June 5th, 2018
June 5th, 2018
OTTAWA – Today, NDP MP Gord Johns (Courtenay-Alberni) delivered a petition to the office of the Minister of Environment and Climate Change just days ahead of the G7 meeting in Quebec. The petition, hosted online by SumOfUs, has been signed by over 105,000 Canadians in support of Johns’ motion, M-151: a national strategy to combat plastic pollution in our aquatic environments.
“Single-use plastics are a part of everyday life and around eighty percent of all plastic in the ocean comes from land-based sources. Ninety-five percent of single-use plastics, such as coffee lids, plastic bags, and plastic drinking straws are used once and discarded,” said Johns. “From organizing beach cleanups to offering substitutions for plastic straws in cafes and restaurants, Canadians are calling on the federal government to act immediately, ban single-use plastics and support my motion. We’ve heard enough talk – it’s time to take action now!”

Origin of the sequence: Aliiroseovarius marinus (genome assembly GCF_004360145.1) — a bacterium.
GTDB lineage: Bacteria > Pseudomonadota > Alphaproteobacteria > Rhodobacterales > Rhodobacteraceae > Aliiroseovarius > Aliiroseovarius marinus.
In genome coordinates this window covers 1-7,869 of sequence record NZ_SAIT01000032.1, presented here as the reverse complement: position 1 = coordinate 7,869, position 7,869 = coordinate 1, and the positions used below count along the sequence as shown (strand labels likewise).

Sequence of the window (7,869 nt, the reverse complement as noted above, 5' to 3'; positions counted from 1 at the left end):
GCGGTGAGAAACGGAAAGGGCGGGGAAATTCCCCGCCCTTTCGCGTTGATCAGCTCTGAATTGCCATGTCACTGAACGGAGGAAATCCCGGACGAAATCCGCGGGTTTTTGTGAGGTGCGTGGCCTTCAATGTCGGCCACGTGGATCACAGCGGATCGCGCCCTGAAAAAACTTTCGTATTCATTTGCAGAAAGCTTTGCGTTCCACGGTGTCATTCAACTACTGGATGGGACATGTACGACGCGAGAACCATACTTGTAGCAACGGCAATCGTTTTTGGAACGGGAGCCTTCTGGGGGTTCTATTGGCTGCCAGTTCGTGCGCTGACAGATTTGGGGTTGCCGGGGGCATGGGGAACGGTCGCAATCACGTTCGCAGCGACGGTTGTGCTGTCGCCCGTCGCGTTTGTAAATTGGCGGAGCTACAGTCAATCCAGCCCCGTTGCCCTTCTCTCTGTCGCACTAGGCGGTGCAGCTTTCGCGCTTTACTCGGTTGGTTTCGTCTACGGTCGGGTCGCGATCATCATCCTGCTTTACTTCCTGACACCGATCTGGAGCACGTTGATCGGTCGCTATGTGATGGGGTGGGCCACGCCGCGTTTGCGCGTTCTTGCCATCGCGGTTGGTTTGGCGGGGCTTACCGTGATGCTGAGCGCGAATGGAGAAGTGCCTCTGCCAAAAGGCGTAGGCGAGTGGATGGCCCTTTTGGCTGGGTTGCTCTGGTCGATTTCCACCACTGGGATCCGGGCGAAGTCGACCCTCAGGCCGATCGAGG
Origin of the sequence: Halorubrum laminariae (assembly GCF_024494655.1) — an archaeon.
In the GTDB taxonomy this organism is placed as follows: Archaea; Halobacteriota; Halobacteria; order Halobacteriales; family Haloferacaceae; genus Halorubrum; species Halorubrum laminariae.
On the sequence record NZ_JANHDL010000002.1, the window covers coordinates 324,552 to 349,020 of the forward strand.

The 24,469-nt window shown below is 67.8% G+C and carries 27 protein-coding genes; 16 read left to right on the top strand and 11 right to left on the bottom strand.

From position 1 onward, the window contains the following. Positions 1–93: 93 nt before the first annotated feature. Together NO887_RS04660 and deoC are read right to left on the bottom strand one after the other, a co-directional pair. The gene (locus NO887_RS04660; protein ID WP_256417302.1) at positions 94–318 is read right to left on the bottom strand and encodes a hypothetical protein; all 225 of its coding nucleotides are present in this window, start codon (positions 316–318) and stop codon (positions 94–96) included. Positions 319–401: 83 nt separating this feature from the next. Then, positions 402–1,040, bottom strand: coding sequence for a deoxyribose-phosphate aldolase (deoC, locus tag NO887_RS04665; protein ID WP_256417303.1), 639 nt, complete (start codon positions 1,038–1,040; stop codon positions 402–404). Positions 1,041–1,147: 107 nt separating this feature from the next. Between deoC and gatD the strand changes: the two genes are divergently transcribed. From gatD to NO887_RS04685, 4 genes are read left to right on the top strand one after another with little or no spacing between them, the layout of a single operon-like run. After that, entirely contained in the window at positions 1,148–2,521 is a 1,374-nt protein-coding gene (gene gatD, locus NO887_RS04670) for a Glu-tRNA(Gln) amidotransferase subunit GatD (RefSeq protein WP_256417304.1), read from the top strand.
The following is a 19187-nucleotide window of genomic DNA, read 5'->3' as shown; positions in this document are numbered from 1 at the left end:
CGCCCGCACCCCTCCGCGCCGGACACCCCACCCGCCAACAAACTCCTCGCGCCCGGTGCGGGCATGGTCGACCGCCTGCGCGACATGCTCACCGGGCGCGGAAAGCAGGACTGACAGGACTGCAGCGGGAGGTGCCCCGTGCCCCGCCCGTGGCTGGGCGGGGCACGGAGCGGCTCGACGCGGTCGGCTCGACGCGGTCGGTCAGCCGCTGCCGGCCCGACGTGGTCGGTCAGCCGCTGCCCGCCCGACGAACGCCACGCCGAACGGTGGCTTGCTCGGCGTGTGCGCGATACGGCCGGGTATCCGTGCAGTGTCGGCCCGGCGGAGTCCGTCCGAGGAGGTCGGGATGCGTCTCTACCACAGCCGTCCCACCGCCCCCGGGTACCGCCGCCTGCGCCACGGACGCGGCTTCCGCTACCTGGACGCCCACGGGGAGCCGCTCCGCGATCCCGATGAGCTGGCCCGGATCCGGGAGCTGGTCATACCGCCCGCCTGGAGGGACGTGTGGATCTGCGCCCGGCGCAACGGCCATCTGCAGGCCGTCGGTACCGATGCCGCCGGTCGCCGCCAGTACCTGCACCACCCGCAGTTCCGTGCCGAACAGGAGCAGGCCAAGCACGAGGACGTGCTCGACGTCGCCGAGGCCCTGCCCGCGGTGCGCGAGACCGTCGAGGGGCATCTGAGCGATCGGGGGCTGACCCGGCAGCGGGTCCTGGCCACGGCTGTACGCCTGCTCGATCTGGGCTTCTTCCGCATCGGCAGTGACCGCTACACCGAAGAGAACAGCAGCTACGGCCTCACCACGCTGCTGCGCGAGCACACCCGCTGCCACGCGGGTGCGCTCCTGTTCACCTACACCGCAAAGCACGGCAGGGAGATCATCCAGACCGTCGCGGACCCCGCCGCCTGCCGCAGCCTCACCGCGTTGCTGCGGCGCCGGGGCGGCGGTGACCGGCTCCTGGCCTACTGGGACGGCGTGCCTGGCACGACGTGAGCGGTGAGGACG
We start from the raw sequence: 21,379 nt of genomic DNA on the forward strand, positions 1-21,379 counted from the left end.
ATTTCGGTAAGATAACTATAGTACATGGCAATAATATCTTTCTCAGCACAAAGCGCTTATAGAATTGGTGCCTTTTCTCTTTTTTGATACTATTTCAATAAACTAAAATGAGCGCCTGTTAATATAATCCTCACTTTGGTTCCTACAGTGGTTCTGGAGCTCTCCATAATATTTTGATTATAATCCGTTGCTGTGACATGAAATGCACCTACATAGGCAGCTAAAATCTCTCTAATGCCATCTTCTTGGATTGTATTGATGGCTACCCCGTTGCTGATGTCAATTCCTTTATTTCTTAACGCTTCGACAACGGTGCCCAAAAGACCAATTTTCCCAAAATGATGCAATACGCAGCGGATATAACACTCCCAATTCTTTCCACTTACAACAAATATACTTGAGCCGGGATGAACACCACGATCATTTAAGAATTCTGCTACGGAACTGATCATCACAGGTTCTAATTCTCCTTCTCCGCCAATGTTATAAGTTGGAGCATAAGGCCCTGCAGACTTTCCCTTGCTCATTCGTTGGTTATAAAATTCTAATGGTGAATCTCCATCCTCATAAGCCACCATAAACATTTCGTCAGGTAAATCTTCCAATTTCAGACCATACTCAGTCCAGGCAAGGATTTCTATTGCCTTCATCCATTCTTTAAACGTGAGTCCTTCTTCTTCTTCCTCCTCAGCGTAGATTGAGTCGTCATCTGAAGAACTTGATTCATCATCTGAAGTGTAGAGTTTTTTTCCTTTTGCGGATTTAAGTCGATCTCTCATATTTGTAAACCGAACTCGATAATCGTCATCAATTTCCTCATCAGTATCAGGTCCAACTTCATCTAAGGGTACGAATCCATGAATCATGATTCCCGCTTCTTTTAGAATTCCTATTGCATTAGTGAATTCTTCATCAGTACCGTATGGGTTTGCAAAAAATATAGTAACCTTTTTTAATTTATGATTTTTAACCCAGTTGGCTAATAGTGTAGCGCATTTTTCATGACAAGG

The Prime Minister has announced that Canada will lead a discussion at the G7 meeting on the reduction of plastic pollution in our waters. Yet, Canadians are concerned that the Liberals have failed to take any concrete action to combat this critical environmental issue at home, and are not confident that Canada has shown the necessary leadership on the environment to effectively lead these discussions.
"SumOfUs members in Canada are demanding immediate action on the plastics crisis,” said Amelia Meister, Campaign Consultant at SumOfUs, who joined Johns in delivering the petition to the Minister. “Canadians toss out a massive amount of plastic made by corporations every year, including almost 3 billion plastic bags. Much of this plastic ends up in the ocean where it causes serious harm to marine animals. Motion M-151 would help tackle plastic pollution at its source, especially targeting single-use plastics, and provide much-needed funding for shoreline and ocean clean-up."
A poll published today by Abacus Data indicated that one-third of Canadians agreed that plastic garbage in our waterways is one of the most important environmental issues today.